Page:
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Global Christianity: the Middle East (1800-present)


Admission requirements

  • Basic knowledge of history of Christianity, especially in the Middle East – Basic knowledge of the history of the Middle East


Against the background of a general introduction into the recent history and contemporary situation of Christians in the Middle East, this course will focus on the various ways in which language and religion are interconnected, for some groups to underline separate identities of Christians and Jews, for others to stress their longstanding participation in the concerns of wider Middle Eastern society, for yet others to maintain and symbolize links with a wider global and ecumenical community, while most juggle intricate combinations of both distance and connection, of integration and separation, of distinct identities, active local participation and transnational and global loyalties.

The series will start with an overview of the wide range of languages that are used side by side in the Christian communities (Arabic, Turkish, Syriac, Armenian, Coptic; many of these in different dialectal or historical forms; alongside French, English, German, Italian and Russian) and continue with a brief introduction into the ritual and theological interpretations of language within Christianity. In the following four sessions, the various ritual, theological and nationalist connotations of these languages will be studied, taking into account the ideological interpretations of the Christian elites, secular and clerical. The transitions from the early modern into the modern and contemporary periods throw further light on the dynamics of language and religion.

In the second half of the class, the subject will be further explored by tabling a number of case studies that delve deeper into the dynamics of specific regional and/or communal linguistic circumstances, e.g., the Syriac Christians of North-Iraq, the Armenians of Turkey, the Maronites of Lebanon, the Greek Orthodox of Aleppo and the Protestants of Palestine. The choice of case studies is also dependent on the interests of the students, that each will contribute by introducing a particular case.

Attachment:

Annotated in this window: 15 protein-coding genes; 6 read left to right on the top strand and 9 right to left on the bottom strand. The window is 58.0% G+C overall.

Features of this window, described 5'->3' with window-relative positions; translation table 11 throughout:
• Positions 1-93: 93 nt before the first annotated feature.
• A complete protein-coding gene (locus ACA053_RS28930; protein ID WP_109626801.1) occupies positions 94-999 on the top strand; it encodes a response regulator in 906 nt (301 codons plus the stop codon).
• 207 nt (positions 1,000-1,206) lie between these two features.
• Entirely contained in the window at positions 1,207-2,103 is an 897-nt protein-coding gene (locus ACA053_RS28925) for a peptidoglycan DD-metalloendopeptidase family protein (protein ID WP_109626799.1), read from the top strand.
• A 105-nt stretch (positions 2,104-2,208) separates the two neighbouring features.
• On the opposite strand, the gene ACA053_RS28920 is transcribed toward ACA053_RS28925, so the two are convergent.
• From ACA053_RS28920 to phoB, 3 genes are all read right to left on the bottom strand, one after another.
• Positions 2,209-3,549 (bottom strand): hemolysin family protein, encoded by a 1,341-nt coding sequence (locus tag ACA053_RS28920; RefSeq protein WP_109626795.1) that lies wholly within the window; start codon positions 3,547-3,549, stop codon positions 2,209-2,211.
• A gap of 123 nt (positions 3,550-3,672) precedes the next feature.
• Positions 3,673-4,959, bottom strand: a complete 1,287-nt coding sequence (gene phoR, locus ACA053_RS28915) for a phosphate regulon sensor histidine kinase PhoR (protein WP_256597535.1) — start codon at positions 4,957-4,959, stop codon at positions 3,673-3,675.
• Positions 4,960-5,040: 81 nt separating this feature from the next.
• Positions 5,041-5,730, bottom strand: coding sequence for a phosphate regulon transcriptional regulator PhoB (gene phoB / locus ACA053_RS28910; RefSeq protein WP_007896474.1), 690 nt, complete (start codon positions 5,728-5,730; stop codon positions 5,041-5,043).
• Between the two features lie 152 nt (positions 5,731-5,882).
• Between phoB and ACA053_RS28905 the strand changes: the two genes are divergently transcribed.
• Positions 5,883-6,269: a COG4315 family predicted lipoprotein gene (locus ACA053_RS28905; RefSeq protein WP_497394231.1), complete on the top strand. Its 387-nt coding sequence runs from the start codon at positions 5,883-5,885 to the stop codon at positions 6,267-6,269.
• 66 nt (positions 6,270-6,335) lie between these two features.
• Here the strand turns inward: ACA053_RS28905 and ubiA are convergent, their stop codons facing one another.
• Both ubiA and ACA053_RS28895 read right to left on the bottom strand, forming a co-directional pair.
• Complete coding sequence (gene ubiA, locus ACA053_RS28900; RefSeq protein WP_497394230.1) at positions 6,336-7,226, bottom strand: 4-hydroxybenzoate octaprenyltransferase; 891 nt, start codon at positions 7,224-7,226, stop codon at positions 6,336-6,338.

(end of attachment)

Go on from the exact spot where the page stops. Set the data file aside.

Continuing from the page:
Readings will mostly consist of scholarly articles that will be made available via Blackboard

Course objectives

  • Up-to-date knowledge of the recent history of the Christian communities in the Middle East – Familiarity with current historiography on the Christian communities and the various methodological and ideological approaches that define it – Up-to-date knowledge about the historic and current linguistic situation of the Christians in the Middle East – Insight in the symbolic importance of discussions about language within the Christian communities


See Time table

Mode of instruction

Lectures, group discussions, individual work

Assessment method

  • study of reading materials and participation in class (25%) – presentation of case study, based on individual work (25%) – final paper (based on same case study) (50%)
    NB: those who take this course for 10EC are expected to write a more extensive paper, both as to topic as well as methodological reflection.


Yes, see blackboard.

Reading list

A Reading List will be available via Blackboard, approximately three weeks before the start of the course (about August 22, 2011). This list includes readings for the first class.


Via uSis
In addition to the registration in uSis, students are also expected to self-enroll in blackboard a few weeks before the course starts.

Exchange and Study Abroad students, please see the Study in Leiden website for information on how to apply.

Contact information

H.L. Murre-van den Berg,
or see the website,
or the weblog.


This seminar is part of the MA Religious Studies, track Christianity, especially for those who intend to specialize in Middle Eastern Christianity or in Christianity in the Modern and Contemporary periods.

In addition, the course may be interesting to those specializing in Middle Eastern History or Comparative Religion.

All students are advised to contact Prof. Murre-van den Berg before the start of the class; if the number of students is limited, the class may be transferred into a tutorial. Also students that would like to participate, but think they may lack specific knowledge, are welcome for advice, e.g. about extra readings to catch up.